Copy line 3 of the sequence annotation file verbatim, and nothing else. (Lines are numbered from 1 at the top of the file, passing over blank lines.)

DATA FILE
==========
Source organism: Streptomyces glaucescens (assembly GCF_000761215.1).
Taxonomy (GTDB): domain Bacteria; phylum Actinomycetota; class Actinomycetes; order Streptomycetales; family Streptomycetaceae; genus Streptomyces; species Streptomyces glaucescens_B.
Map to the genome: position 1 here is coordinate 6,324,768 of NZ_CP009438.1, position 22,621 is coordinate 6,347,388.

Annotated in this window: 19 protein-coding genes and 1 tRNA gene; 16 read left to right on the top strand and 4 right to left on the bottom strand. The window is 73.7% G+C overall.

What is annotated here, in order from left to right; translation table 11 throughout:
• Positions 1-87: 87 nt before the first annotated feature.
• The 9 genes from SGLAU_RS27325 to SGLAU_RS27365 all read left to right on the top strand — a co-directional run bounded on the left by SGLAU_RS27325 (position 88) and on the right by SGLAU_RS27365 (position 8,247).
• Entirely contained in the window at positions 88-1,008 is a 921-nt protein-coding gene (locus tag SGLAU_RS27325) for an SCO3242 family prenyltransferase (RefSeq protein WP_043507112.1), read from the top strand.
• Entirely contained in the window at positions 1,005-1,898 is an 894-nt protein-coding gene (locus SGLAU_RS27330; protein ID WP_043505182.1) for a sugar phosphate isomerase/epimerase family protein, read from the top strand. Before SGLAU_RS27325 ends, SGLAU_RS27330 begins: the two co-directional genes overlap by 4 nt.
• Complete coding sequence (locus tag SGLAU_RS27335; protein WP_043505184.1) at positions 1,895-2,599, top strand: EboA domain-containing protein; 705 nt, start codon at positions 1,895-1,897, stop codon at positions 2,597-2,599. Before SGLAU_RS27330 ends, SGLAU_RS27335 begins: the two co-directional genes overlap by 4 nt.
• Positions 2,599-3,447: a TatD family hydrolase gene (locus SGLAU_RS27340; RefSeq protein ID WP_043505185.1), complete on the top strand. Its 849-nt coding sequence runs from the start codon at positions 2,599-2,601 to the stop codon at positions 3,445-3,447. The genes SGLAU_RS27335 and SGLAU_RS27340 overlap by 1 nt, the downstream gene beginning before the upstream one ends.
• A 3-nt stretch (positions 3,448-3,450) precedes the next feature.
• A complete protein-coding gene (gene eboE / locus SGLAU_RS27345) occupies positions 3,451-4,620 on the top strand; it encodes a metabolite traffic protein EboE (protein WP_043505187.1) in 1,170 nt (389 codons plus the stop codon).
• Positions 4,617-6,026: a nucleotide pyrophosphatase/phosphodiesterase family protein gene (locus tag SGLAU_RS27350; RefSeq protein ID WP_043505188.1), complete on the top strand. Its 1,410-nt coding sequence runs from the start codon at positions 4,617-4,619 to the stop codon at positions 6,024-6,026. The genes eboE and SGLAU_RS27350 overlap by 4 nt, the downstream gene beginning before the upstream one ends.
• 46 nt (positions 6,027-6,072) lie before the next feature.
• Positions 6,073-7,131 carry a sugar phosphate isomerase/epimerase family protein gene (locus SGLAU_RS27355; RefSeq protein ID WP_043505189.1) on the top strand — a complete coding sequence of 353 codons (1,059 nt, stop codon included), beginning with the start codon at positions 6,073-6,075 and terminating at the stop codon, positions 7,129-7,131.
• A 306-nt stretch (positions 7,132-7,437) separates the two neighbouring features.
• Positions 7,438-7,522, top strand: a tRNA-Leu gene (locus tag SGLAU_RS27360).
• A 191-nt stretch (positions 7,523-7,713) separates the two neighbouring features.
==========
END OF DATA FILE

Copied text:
Map to the genome: position 1 here is coordinate 6,324,768 of NZ_CP009438.1, position 22,621 is coordinate 6,347,388.